<property value="${local_outdir}/classes" />
 <property value="${outdir}/lib" />
 <property name="app_jar" value="${lib}/greetapp.jar" />
 </target>
 <target depends="init" description="clean up the output directories.">
 <delete dir="${build}" />
 <delete file="${app_jar}" />
 </target>
 <target depends="init" description="prepare the output directory.">
 <mkdir dir="${build}" />
 <mkdir dir="${lib}" />
 </target>
 <target depends="prepare" description="compile the Java source.">
 <javac srcdir="./src" destdir="${build}">
 <classpath >
 <fileset dir="${lib}">
 <include name="**/*.jar"/>
 </fileset>
 </classpath>
 </javac>
 </target>
 <target depends="compile"
 description="package the Java classes into a jar.">
 <jar jarfile="${app_jar}"
 manifest="./META-INF/MANIFEST.MF"
 basedir="${build}" />
 </target>
 <target depends="clean,package" description="perform all targets."/> </project>


One of the differences in the app project buildfile is the way that it compiles the Java source:

 <target depends="prepare" description="compile the Java source.">
 <javac srcdir="./src" destdir="${build}">
 <classpath >
 <fileset dir="${lib}">
 <include name="**/*.jar"/>
 </fileset>
 </classpath>
 </javac>
 </target>


Notice that the compile target specifies all the JAR files in the common lib directory (<include name="**/*.jar"/>). The greetmodel.jar file is in the common lib directory, so it is included when the javac task compiles the source. Another difference is the way the app project's buildfile packages the Ant source as follows:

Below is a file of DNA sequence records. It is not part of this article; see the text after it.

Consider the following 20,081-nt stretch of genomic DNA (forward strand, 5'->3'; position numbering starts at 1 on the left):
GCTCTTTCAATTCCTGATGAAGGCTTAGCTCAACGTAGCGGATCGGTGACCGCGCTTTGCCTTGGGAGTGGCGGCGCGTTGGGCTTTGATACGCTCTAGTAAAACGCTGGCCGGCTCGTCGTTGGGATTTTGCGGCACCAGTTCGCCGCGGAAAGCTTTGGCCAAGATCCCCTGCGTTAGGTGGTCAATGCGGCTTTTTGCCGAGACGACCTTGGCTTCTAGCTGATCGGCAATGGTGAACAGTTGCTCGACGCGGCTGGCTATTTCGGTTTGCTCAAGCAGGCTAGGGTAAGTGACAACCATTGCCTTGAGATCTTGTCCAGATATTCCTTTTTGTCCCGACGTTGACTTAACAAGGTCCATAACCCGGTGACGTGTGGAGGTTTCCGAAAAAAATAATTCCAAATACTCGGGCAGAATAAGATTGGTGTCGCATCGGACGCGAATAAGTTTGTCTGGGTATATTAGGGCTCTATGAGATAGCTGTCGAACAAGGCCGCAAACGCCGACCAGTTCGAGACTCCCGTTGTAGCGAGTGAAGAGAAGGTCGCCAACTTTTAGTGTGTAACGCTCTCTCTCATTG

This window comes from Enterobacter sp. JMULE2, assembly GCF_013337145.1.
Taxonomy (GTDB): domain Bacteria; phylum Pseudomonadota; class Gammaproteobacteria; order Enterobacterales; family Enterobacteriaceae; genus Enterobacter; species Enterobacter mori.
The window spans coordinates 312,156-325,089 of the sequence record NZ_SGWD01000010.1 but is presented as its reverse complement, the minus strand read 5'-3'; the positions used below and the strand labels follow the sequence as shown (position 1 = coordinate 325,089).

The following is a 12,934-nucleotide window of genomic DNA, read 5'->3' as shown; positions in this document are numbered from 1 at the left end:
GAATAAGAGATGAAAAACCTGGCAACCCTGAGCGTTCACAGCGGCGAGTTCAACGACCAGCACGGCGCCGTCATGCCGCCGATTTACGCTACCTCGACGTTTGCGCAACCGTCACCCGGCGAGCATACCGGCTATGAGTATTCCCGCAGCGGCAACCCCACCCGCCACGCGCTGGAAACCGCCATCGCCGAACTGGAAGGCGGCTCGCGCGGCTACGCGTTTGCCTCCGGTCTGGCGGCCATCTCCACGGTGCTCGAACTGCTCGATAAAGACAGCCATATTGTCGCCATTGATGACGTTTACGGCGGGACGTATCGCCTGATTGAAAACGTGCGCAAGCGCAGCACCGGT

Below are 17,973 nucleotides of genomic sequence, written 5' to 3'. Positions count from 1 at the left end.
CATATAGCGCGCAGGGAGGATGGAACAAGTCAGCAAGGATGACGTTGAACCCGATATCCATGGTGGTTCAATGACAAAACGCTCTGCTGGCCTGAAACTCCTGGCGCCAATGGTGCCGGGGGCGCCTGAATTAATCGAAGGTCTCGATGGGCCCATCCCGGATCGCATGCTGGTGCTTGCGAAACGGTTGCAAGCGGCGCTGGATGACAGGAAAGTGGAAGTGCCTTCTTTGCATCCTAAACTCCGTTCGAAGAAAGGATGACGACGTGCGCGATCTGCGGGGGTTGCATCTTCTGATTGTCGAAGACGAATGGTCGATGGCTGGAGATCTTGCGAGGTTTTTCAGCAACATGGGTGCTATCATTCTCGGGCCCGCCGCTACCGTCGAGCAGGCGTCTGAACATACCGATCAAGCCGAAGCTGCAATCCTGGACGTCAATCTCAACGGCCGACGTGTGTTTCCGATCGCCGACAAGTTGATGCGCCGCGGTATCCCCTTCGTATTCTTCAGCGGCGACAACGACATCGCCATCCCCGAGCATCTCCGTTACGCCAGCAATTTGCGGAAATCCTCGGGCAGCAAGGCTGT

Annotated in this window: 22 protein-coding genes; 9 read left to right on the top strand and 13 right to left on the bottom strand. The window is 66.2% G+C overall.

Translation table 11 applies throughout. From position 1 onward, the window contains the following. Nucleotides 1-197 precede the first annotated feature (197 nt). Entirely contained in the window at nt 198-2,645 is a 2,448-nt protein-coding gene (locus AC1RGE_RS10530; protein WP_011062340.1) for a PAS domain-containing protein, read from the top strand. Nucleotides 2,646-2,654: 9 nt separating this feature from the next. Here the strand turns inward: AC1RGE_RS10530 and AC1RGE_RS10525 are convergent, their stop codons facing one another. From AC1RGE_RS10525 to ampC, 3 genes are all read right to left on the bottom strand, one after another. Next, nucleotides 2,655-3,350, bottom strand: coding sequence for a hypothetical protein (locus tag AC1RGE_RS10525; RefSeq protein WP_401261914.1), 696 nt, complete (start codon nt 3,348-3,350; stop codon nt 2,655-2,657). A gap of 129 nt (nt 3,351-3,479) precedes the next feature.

<target depends="compile"
 description="package the Java classes into a jar.">
 <jar jarfile="${app_jar}"
 manifest="./META-INF/MANIFEST.MF"
 basedir="${build}" />
 </target>


Notice that the package target uses the jar task as before, but the jar task's manifest is set to the manifest file described earlier. This is unlike the model project buildfile, which did not specify a manifest file; the model used the default manifest file. The app project buildfile's manifest file has the entries that allow us to execute the JAR file from the command line. In order to run the Hello World Java app, after we run the app project's buildfile, we go to the output common lib directory (tmp/app/lib) and run Java from the command line with the -jar command-line argument, as follows:

$ java -jar greetapp.jar Hello World!


You may wonder how it loaded the Greeting interface and GreetingFactory class. This is possible because the manifest entry Class-Path causes the JVM to search for any directory or JAR file that is specified (refer to the JAR file specification included with the Java Platform documentation for more detail). The list of items (directory or JAR files) specified on the Class-Path manifest entry is a relative URI list. Because the greetmodel.jar file is in the same directory (such as /tmp/app/lib) and it is specified on the Class-Path manifest, the JVM finds the classes in greetmodel.jar.

One issue with the app project is its dependence on the model project. The model project must be executed before the app project. How can we manage this? The next section proposes one way to manage the situation with an Ant buildfile.